• ByteUri rules and conditions (split into two sets) to match request strings containing install, update.php, wp-config.php, and internal functions including $password, $user_id, and $session.
  • A whitelist IP condition (empty) is included and added as an exception to the ByteURIRule2 rule as an example of how to block unwanted user agents, unless they match a list of known good IP addresses

Follow this link to create a stack in the Sydney region.

I recommend that you review the filters, conditions, and rules created with this Web ACL sample. If anything, you could easily update and edit the conditions as you desire according to your applications and websites.

Conclusion

In conclusion, there are certain aspects of WAF that need to be considered, like choosing an appropriate WAF solution and managing its availability, and you have to be sure that your WAF solution can keep up with your applications.

The best feature of WAF, and since it is integrated with CloudFront it can be used to protect websites even if they’re not hosted in AWS.

I hope you found this blog informative. Please feel free to add your comments below.

Thanks for reading.

Site Delivery with AWS CloudFront CDN

Nowadays, most companies are using some sort of a Content Delivery Network (CDN) to improve the performance and high availability of their sites, those include Azure CDN, CloudFlare, CloudFront, Varnish, and so on.

In this blog however, I will demonstrate how you can deliver your entire website through AWS’s CloudFront. This blog will not go through other CDN services. This blog also assumes you have knowledge of AWS services, DNS, and CDN.

What is CloudFront?

Amazon CloudFront is a global content delivery network (CDN) service that accelerates delivery of your websites, APIs, video content or other web assets. It integrates with other Amazon Web Services products to give developers and businesses an easy way to accelerate content to end users with no minimum usage commitments.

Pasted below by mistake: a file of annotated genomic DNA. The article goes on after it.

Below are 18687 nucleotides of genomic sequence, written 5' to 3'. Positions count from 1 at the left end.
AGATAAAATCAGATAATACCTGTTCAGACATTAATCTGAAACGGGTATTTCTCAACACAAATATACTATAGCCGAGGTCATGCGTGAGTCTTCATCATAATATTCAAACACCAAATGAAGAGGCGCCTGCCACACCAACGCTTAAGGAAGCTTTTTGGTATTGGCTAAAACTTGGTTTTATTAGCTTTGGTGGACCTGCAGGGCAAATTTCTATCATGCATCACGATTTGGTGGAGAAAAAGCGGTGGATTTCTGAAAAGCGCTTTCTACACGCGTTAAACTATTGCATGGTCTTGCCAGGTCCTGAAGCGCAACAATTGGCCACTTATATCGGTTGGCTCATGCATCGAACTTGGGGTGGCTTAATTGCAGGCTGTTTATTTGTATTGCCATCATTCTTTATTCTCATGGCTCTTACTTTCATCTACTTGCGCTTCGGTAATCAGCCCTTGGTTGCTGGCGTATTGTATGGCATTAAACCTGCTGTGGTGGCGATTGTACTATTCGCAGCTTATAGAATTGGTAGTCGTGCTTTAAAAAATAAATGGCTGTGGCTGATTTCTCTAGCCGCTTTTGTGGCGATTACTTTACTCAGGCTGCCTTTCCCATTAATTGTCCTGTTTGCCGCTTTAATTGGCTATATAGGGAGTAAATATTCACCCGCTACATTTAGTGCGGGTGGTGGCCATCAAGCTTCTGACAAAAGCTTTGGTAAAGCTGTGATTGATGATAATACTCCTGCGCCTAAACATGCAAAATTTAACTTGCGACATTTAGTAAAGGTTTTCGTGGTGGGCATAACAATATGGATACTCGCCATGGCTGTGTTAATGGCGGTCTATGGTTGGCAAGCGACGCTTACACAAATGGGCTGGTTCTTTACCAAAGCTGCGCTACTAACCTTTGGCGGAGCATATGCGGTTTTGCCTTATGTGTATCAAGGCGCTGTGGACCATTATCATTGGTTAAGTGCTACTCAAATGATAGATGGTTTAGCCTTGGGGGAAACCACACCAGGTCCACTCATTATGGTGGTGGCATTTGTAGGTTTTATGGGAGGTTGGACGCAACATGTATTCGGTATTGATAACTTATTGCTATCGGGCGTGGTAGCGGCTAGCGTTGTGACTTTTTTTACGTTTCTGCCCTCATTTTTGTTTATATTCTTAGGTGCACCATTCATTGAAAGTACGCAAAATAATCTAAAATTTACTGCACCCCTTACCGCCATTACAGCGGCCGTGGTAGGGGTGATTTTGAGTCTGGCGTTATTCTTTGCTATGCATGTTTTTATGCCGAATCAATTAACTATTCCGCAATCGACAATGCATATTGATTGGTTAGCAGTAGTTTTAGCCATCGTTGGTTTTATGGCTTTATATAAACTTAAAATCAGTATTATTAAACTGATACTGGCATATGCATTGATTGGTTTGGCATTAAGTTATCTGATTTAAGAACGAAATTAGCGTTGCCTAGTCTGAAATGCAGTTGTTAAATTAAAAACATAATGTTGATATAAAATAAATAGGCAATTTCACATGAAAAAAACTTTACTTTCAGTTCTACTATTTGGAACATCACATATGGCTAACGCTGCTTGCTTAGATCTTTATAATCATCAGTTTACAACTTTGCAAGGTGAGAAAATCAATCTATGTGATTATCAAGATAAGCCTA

CloudFront delivers the contents of your websites through global datacentres known as “Edge Locations”.

Assuming the webserver is located in New York, and you’re accessing the website from Melbourne, then the latency will be greater than someone trying to access the website from London.

CloudFront’s Edge Locations will serve the content of a website depending on location. That is, if you’re trying to access a New York based website from Melbourne, you will be directed to the closest Edge Location available for users from Australia. There are two Edge Locations in Australia, one in Melbourne and one in Sydney.

How CloudFront delivers content?

Please note that contents aren’t delivered from the first request (whether you use CloudFront or any other CDN solution). That is, the first user who accesses a page from Melbourne (first request), the contents of the page hadn’t been cached (yet) and it will be fetched from the webserver. The second user who accesses the website (second request), will get the contents from the Edge Location.

Here’s how:

drawing1

The main features of CloudFront are:

  • Edge Location: This is the location where content will be cached. This is separate to an AWS Region or Availability Zone
  • Origin: This is the origin of all the files that the CDN will distribute. This can be either an S3 bucket, an EC2 instance, and ELB or Route53.
  • Distribution: The name given the CDN which consists of collection of Edge Location
  • Web Distribution: Typically used for Websites.
  • RTMP: Typically used for Media Streaming (Not covered in this blog).

In this blog, we will be covering “Web Distribution”.

There are multiple ways to “define” your origin. You could either upload your contents to an S3 bucket, or let CloudFront cache objects from your webserver.

I advise you to keep the same naming conventions you have previously used for your website.

There’s no real difference between choosing an S3 bucket, or your webserver to deliver contents, or even an Elastic Load Balancer.

What matters however, should you choose for CloudFront to cache objects from your origin, you may need to change your hostname. Alternatively, if your DNS registrar allows it, you can make an APEX DNS change.

Before we dive deep into setting up and configuring CloudFront, know that it is fairly a very simple process, and we will be using CloudFront GUI to achieve this.

Alternatively you can use other third party tools like S3 Browser, Cloudberry Explorer, or even CloudFormation if you have several websites you’d like to enable CloudFront for. These tools are excluded from this blog.